What’s wrong with turning stones into loaves bread?
If Christ had the power to satiate His hunger in the desert, and doing so was not going to harm anyone, why was it one of the ‘temptations’ that we hear about on the first Sunday of Lent? (Matthew 4:1-11)
Why was it something Jesus refused to do?
The answer lies in a true appreciation of what temptation actually entails.
It seems to me that the best way to begin looking at this question is to examine all subsequent temptations from the perspective of the very first one – Adam and Eve in the garden.
Now this account related in the book of Genesis is one with which I am sure you are familiar, so I am not going to regurgitate it here in ham-fisted fashion like some unprepared homilist.
But it is worth paying very close attention to what actually takes place in the story.
After all, immediately preceding the account of the first temptation and the fall of mankind there stand the accounts of creation.
Again, I am sure you are broadly familiar with how they run – first day, second day, third day and so on.
At the end of each day it says, ‘And God saw that it was good.’
And then, after the final acts of creation is says, ‘God looked upon all He had made and it was very good.’ (Gen 1:31)
Very good – all of it.
Yet once Adam and Eve have eaten of the fruit of the tree, suddenly they perceive evil.
Has that never struck you as odd?
Where did that evil come from?
The answer is stated most succinctly by Dominican Father Simon Tugwell: ‘When man learns from the devil to know good and evil, this involves his coming to see good as evil; there is nothing but good for him to see or know. If he is to know evil, it can only be by a distorted vision of what is good.’
The outcome of the fall is a distorted perception of reality.
What we think we see, what we think we know, might not necessarily be the case.
And so when it comes to questions of temptation, experience teaches us that it often arises in the form of a perceived good.
Like turning stones into loaves of bread if you are hungry.
In the words of Benedict XVI: ‘The moral appearance of temptation belongs to its very nature; temptation does not lead us directly to evil – that would be too clumsy.’
Almost everybody would reject evil if it was demonstrably evil; so it often does not appear in that way.
Temptation often arises as an apparent good.
And this general trend is clear from the account of the first temptation in the garden. When the serpent had his little chat with Eve, what he was exhorting was not something in and of itself wrong or bad – man and woman are meant to ‘be like God.’
After all, we were created in the ‘image and likeness’ of God, so being ‘like God’ is something perfectly appropriate. (Gen 1:27)
But we are meant to ‘be like God’ by virtue of God’s creating us in that way, as a result of our receptivity to grace, not by virtue of some human act of appropriation. We are meant to receive the gift, not snatch it.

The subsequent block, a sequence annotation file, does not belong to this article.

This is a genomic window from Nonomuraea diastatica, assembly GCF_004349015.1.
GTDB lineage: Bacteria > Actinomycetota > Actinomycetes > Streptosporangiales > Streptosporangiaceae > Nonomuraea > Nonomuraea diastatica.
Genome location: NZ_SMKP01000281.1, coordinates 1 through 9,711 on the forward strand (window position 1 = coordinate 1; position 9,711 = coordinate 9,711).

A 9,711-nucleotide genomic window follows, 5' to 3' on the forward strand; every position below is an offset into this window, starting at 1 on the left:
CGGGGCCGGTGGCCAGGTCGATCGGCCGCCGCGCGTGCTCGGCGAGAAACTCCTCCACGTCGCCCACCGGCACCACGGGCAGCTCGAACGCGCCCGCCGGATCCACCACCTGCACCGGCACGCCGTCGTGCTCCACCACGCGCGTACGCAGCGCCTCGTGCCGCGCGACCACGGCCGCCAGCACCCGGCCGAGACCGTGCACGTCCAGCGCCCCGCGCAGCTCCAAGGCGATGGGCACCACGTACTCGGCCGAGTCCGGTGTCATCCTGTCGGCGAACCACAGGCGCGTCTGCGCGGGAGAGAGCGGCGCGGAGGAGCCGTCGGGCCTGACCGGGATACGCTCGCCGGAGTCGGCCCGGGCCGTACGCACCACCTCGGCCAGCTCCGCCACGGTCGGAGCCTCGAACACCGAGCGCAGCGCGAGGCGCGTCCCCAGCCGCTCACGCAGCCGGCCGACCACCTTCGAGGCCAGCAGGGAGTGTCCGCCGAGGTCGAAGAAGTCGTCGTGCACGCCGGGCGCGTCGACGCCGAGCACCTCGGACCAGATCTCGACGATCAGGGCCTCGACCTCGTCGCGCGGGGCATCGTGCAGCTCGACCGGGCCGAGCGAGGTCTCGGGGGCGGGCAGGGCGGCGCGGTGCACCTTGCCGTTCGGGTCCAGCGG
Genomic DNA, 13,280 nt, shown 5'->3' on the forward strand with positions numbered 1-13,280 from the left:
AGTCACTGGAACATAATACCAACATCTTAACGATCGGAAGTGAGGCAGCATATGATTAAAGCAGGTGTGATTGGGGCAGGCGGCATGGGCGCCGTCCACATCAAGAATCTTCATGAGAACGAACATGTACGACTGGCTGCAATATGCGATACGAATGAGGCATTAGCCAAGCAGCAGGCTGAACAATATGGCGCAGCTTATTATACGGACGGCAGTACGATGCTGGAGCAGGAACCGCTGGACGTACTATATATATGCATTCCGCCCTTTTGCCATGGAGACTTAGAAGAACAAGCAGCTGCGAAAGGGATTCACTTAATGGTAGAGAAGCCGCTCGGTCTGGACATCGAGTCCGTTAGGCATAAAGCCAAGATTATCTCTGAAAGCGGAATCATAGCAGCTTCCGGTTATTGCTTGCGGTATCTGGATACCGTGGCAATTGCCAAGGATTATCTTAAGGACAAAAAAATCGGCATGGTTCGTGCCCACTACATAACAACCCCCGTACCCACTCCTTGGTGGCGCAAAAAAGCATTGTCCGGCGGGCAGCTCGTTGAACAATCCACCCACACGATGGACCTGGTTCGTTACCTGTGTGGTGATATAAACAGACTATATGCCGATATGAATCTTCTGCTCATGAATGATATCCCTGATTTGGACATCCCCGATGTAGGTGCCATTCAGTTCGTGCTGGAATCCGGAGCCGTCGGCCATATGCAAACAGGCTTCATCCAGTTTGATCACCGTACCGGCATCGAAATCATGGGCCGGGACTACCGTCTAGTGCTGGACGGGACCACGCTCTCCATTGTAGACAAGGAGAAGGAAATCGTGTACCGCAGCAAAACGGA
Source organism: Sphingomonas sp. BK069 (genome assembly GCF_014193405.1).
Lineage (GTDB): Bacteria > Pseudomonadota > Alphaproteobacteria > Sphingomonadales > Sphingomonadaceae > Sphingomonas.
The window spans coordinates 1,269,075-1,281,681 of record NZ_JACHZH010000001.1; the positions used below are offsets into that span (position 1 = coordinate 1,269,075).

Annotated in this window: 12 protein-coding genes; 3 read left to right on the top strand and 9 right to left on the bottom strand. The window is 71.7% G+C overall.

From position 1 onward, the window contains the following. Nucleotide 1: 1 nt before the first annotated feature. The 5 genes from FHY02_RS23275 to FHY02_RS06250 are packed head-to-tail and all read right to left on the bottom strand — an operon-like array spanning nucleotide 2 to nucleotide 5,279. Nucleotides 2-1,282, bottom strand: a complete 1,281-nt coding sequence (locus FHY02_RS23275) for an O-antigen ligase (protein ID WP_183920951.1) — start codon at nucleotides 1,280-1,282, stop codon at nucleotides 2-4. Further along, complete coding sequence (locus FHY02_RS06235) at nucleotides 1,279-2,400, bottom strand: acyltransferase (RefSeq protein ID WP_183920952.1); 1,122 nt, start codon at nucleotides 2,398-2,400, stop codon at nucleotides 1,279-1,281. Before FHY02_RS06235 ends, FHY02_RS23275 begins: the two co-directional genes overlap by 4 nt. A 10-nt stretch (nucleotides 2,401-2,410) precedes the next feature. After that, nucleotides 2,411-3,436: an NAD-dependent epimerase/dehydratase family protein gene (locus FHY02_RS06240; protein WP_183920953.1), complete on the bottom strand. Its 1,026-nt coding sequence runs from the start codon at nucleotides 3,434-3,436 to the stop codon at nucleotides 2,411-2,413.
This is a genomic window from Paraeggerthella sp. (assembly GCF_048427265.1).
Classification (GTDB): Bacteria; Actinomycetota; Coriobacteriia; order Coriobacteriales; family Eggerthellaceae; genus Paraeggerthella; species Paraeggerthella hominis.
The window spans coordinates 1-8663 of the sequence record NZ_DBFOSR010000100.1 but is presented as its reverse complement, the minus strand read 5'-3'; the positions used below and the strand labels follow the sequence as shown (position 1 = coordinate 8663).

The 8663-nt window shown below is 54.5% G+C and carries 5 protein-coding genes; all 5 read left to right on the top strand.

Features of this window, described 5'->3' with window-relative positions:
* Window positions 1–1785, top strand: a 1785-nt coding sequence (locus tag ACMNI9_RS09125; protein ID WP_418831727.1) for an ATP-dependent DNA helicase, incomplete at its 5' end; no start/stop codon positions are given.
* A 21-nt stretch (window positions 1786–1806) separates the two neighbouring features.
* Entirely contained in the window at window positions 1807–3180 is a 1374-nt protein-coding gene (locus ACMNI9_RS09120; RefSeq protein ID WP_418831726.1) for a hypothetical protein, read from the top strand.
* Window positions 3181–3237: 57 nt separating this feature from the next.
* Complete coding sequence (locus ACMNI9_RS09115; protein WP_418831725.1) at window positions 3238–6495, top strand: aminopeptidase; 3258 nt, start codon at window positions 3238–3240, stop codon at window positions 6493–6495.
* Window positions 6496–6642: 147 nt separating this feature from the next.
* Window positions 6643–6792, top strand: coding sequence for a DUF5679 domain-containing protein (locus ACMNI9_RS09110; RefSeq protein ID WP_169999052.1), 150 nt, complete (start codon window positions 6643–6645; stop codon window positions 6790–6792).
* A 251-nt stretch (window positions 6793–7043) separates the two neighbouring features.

What the serpent is really offering is a distortion in the mode of possessing something that is actually in and of itself good.
It is a new concept of ownership that the devil is seeking to instil.
St Thomas Aquinas teaches that the devil could not sin by wishing a thing bad in itself: his perfect nature could only tend to good things.
After all, when God looked upon all He had made and saw that it was ‘very good’ the devil, as a created angel was part of that vista of goodness that God saw.
He was created perfect, and so by nature can only tend towards something good.
However, it’s also obvious that the serpent – the devil – is not cooperating with God’s plan in the garden.
So how do we explain this?
Well, there was a very clever sixteenth-century Dominican commentator on the works of St Thomas Aquinas – Cardinal Cajetan – who explains the situation in this way.
When speaking of the modus operandi of the serpent – the devil – in offering a good, Cardinal Cajetan says, ‘He tended to good proudly.’
What was defective was the manner of his tending towards that good.
As we know, it is not enough to will and do the good; it must also be willed and done ‘goodly’ as it were.
The right thing must be done with the right intention and in the right way.
We must draw a distinction between willing the good in a good manner (which is virtuous) and willing the good in a bad manner (which can be a vice – or sin).
For it does not suffice to wish a thing good in itself: it must be humbly wished.
The reason temptation is so appealing, in many instances, is precisely because it seems to offer some sort of good – and in fact, it does contain some element of the created goodness that is inherent in all things.
Bread is a perfectly good and acceptable thing – ‘man lives not from bread alone’ but he does need bread to live.
It is perfectly good.
And Jesus certainly possessed the capacity to turn the stones into bread – and no one would have necessarily been thereby harmed.
So why not do it?
Because God willed that the stones be stones.
If Jesus were to transform them into bread at the prompting of the devil, then His will would not be in conformity with that of His Heavenly Father.
His will would then be running contrary to the divine plan for the redemption and salvation of all creation.
And ultimately that is what all temptations and sins reveal about ourselves and our attitudes to life: whether we spend our lives saying ‘my will be done’ or ‘Thy will be done.’
And the traditional Lenten penances of prayer, fasting and almsgiving are intended to prompt deeper reflection upon precisely that truth.
They are intended to incite a ‘conversion’ of heart – a turning from a focus on ourselves and our own wants and wills to the divine will, for ourselves and for everyone else.
We are exhorted this Lent to move from enjoying perceived goods – our own time, food and wealth – to an appreciation of the genuine good; love of God and neighbour.
And that is the work of a lifetime, not just Lent.